Live from Brooklyn.

If you haven’t already heard, Becki and I are moving to New York. I guess the internet is about the lamest way possible to tell people, but that’s what happens when you’re as bad at keeping in touch as I am. I freshened up the header image to match, because I apparently have a lot of free time.

So why are we moving? Well, we’ve been planning to move out of Maryland anyway, since I’m getting to the point where I have to tell people I’m “from” here, and I really don’t like doing that. Now that Becki’s out of college and our lease is almost up here in Columbia, it’s the perfect time. She’s looking to get into publishing/writing, and the place I work has an office in Brooklyn, so NYC just made sense.

We started out looking in Washington Heights and upper Manhattan in general, but I’ve been pulling for Brooklyn lately. The reasoning is that we can’t afford Manhattan or Staten Island, Queens is pretty far out, and I just plain don’t want to live in the Bronx or outside the five boroughs. There’s also the fact that even though I’ve only spent a total of maybe three days of my life in Brooklyn, I just like it. See also, Mos Def:

Its real yo, but still yo, its love here,
And it’s felt by anybody that come here.
Out of towners take the train, plane and bus here,
Must be something that they really want here.

Travel all around the world in great distances,
And ain’t a place that I know that bear resemblance.

So there’s that, I guess.

Our planning process has hinged on two questions:

1. Can we afford it? The answer to this is very often a resounding no, punctuated by a sharp tightening of the chest when I think holy crap I’m so screwed so hard that I reconsider how much I really want to move.

2. Are we likely to be stabbed? Thanks to New York Magazine, we have a pretty good resource (Warning: PDF link) for that. The answer to this question is actually no most of the time, but mostly in cases where question one was also a negative. Honestly, as long as we aren’t living in or near Bed-Stuy, I feel safe. Becki’s standards are a bit higher, and not without reason.

There’s a very small slice of locations that I can both afford, and survive living in, and while there are plenty of rentals in those areas, they don’t stay on the market very long. I suspect that most people reading this haven’t ever tried to live in New York, which is probably good for them, because unless you’re rich or a badass, you’re going to find it an unpleasant process.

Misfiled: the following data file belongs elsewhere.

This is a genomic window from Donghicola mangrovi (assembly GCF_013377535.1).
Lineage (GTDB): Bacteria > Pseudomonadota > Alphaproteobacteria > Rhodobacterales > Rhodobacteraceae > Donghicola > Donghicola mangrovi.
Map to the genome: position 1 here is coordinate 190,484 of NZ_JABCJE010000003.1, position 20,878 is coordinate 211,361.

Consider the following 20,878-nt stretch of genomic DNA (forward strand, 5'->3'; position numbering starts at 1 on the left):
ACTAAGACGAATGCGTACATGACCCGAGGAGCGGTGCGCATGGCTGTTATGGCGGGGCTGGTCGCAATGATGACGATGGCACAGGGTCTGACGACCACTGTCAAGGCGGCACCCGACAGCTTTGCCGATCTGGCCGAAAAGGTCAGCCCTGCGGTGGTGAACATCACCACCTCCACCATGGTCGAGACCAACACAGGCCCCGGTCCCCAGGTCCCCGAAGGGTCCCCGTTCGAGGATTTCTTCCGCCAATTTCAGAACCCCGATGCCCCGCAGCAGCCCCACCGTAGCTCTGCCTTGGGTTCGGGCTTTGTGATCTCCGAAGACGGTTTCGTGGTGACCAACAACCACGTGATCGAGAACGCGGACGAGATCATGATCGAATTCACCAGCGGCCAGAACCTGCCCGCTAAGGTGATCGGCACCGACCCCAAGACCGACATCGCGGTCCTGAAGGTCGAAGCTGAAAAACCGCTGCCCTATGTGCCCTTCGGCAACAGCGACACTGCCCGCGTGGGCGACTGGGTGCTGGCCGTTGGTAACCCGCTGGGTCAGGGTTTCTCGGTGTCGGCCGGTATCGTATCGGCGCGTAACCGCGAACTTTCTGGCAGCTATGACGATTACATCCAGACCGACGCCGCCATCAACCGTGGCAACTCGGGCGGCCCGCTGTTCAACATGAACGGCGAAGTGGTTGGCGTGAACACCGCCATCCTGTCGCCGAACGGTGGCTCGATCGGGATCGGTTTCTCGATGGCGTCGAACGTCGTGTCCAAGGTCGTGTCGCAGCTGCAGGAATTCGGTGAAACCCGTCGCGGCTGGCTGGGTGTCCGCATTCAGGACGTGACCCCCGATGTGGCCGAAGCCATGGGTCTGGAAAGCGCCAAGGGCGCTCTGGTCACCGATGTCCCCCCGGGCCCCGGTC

It’s not that Columbia is cheap, I actually pay around a thousand a month here. An apartment in Brooklyn, at least the things I’ve found so far, can be half again more than that. And landlords frequently require the first month’s rent, the last month’s rent, and a security deposit of a month’s rent. If you go through a broker, often the requirements aren’t as steep, but brokers charge a fee of, generally, either a month’s rent or 15% of a year’s rent.

Needless to say, I’m trying very hard to avoid going through a broker. I’m not sure how 8 million people can live in New York when, at the minimum, it can run you four or five thousand dollars every time you have to move.

Aside from the staggering initial cash outlay in exchange for the keys, the fun thing about NYC real estate is that things fly off the market like you wouldn’t believe. I didn’t get, at first, how vacancies could be at .5% (forgot where I read that, and it may not be accurate), when I saw so many apartments in the classifieds. The answer, apparently, is that things frequently list and sell on the same day. That’s insane. We’re going up there to apartment-hunt in a week, and everyone I’ve talked to has told me that, rather than this being a poorly-conceived last-minute failure of a plan, like most of the things I do, it’s actually too far out to expect anything I see to still be around.

So the search goes on. We’ll find something, I don’t worry about that, but it’s definitely the hardest market I’ve ever had to deal with. It’ll all be worth it when I start working up there, and I can buy lunch everyday from a street vendor hot dog cart, and eat in the shadow of the Brooklyn bridge.

If I stop posting, just assume I’ve been stabbed.

6 Responses to “Live from Brooklyn.”

  1. I saw Johanna down in the subway
    She took an apartment in Washington Heights
    Half of the ring lies here with me
    But the other half’s at the bottom of the sea

  2. i dont know what the hell youre talking about but its not as cool as mos def ok


  3. Staten Island requires a ferry to get to Manhattan and it’s basically North Jersey so you wouldn’t to live there anyway. Brooklyn kicks major ass, just stay out of Red Hook.

  4. What’s wrong with Red Hook? I haven’t really been looking there, on account of it doesn’t seem to have any subway stops in easy walking distance, but is it a total shithole in addition?

  5. Hi Greg,
    Wow, I actually got an email from you telling me the news. But of course I am proud of you for being smart enough to email me the news before I read about it on your website. Congrats to Becki, her future in-laws are proud of mom

  6. omg. of course i am excited b/c i am from new york. my big thing is: are you going to be a yankee fan or mets? andi think you know where i stand on that issue!!!!!!!!!2nd question is when? and my brothers girlfriend is a teacher in brroklyn, they live on long island though where my whole fmailia lives…………i am SO EXCITED FOR YOU, AND AM SO COMING TO VISIT,,,,,,,, CALL ME!!!!!!!!!!!!!!!!!!!!!!!!!!!!!!!!

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